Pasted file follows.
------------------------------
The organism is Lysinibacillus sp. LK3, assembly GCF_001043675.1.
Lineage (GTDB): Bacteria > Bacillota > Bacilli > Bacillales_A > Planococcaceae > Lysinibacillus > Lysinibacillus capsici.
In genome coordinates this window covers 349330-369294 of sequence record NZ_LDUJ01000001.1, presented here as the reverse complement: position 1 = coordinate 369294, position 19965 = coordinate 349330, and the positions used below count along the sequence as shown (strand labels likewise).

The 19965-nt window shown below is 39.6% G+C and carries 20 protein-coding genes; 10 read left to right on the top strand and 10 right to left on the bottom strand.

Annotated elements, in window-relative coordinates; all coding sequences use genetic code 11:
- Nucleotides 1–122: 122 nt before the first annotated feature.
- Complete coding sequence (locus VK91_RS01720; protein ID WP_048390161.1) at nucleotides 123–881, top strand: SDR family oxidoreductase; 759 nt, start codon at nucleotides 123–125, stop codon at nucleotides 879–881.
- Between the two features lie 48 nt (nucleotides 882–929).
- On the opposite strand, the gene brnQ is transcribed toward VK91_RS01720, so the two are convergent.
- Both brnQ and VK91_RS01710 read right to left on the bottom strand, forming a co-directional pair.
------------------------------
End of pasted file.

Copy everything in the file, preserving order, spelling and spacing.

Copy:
The organism is Lysinibacillus sp. LK3, assembly GCF_001043675.1.
Lineage (GTDB): Bacteria > Bacillota > Bacilli > Bacillales_A > Planococcaceae > Lysinibacillus > Lysinibacillus capsici.
In genome coordinates this window covers 349330-369294 of sequence record NZ_LDUJ01000001.1, presented here as the reverse complement: position 1 = coordinate 369294, position 19965 = coordinate 349330, and the positions used below count along the sequence as shown (strand labels likewise).

The 19965-nt window shown below is 39.6% G+C and carries 20 protein-coding genes; 10 read left to right on the top strand and 10 right to left on the bottom strand.

Annotated elements, in window-relative coordinates; all coding sequences use genetic code 11:
- Nucleotides 1–122: 122 nt before the first annotated feature.
- Complete coding sequence (locus VK91_RS01720; protein ID WP_048390161.1) at nucleotides 123–881, top strand: SDR family oxidoreductase; 759 nt, start codon at nucleotides 123–125, stop codon at nucleotides 879–881.
- Between the two features lie 48 nt (nucleotides 882–929).
- On the opposite strand, the gene brnQ is transcribed toward VK91_RS01720, so the two are convergent.
- Both brnQ and VK91_RS01710 read right to left on the bottom strand, forming a co-directional pair.